Breakthrough Programs Within and Outside of Prison Walls

Our Programs & Results

We are a non-profit organization founded by Mahin Bina and a dedicated team of people whose mission is to end violence without violence. We do this by providing leadership programs to inmates and ex-offenders, helping them transition successfully back into life with their families and communities.

our programs

One of the things that distinguishes our programs 
from other prison and ex-offender programs is our emphasis on transformational thinking. Without 
new ways of thinking and being - in the 
face of any circumstances - an offender is 
destined to repeat old patterns of behavior. Our programs encourage forgiveness and healing,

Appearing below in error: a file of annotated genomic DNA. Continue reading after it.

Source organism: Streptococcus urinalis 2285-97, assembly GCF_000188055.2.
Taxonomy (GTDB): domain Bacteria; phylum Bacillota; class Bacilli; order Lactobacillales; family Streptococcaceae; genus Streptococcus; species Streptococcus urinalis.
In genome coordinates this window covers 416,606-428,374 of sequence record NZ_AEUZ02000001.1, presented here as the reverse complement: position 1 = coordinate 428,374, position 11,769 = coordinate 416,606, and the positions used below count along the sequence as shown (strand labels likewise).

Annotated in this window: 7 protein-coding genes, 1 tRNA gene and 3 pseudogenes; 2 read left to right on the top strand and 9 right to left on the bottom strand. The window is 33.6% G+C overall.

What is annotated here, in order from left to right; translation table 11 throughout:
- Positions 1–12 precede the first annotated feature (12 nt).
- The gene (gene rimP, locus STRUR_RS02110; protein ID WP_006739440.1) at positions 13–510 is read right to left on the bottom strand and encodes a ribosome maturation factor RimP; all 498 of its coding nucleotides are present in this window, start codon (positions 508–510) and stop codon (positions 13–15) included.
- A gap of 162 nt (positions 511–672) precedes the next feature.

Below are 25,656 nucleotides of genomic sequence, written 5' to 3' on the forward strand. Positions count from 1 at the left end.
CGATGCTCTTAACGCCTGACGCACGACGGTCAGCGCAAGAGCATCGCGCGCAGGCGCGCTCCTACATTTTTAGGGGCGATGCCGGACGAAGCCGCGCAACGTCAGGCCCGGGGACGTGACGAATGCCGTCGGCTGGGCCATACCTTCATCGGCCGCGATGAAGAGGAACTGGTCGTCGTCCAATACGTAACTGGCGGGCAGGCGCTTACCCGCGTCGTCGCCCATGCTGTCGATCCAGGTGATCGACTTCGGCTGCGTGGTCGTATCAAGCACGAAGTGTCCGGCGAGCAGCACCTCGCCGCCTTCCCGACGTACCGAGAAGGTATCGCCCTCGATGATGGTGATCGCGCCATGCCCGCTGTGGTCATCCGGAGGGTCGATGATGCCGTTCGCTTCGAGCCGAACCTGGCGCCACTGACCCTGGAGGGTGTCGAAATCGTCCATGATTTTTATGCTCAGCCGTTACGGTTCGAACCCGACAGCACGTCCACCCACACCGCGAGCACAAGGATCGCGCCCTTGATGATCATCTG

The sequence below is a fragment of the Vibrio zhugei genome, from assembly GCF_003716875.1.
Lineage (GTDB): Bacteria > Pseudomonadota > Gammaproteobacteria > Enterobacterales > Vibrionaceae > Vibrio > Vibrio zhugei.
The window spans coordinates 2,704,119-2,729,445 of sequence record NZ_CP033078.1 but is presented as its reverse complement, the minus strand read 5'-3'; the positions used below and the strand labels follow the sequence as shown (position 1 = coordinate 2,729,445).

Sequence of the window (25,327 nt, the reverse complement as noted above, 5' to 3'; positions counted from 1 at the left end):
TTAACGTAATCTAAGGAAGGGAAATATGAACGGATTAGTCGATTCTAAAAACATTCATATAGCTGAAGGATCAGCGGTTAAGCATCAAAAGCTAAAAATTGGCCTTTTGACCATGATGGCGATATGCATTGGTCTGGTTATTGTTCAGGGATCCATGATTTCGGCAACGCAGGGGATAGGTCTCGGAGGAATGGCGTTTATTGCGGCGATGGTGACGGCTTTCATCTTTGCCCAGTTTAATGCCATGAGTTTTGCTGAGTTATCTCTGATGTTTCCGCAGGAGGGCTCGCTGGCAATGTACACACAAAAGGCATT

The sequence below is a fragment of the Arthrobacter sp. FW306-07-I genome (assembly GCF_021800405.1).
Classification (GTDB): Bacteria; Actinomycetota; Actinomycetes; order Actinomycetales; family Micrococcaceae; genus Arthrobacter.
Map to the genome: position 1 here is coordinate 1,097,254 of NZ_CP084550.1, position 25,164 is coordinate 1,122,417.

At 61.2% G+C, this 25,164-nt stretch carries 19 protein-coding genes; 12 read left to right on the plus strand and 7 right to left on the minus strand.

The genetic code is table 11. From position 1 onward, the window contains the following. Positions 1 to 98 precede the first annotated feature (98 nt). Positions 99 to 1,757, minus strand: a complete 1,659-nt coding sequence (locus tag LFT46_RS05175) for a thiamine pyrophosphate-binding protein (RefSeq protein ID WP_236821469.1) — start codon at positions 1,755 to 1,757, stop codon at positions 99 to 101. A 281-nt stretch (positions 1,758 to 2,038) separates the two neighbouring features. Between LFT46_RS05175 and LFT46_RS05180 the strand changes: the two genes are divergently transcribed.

and through our work, participants are able to take 
responsibility for their actions and their lives in a way 
that empowers them and inspires them to share it with others. 

Our six-month leadership program is voluntary. All who participate have a strong commitment to living a positive life and ending the cycle of violence and incarceration. Through the program, they develop a new mindset and learn a variety of skills that prepare them for a life dedicated to the improvement of society. Our participants become leaders in their communities, where once they had been a menace, which leads to community healing, safer neighborhoods, and an end to violence where it had once been commonplace.

Graduates of our program often become community 
leaders, sparking new conversations and possibilities in their families and neighborhoods.

Leadership Training and Transformational Thinking Program (while in prison)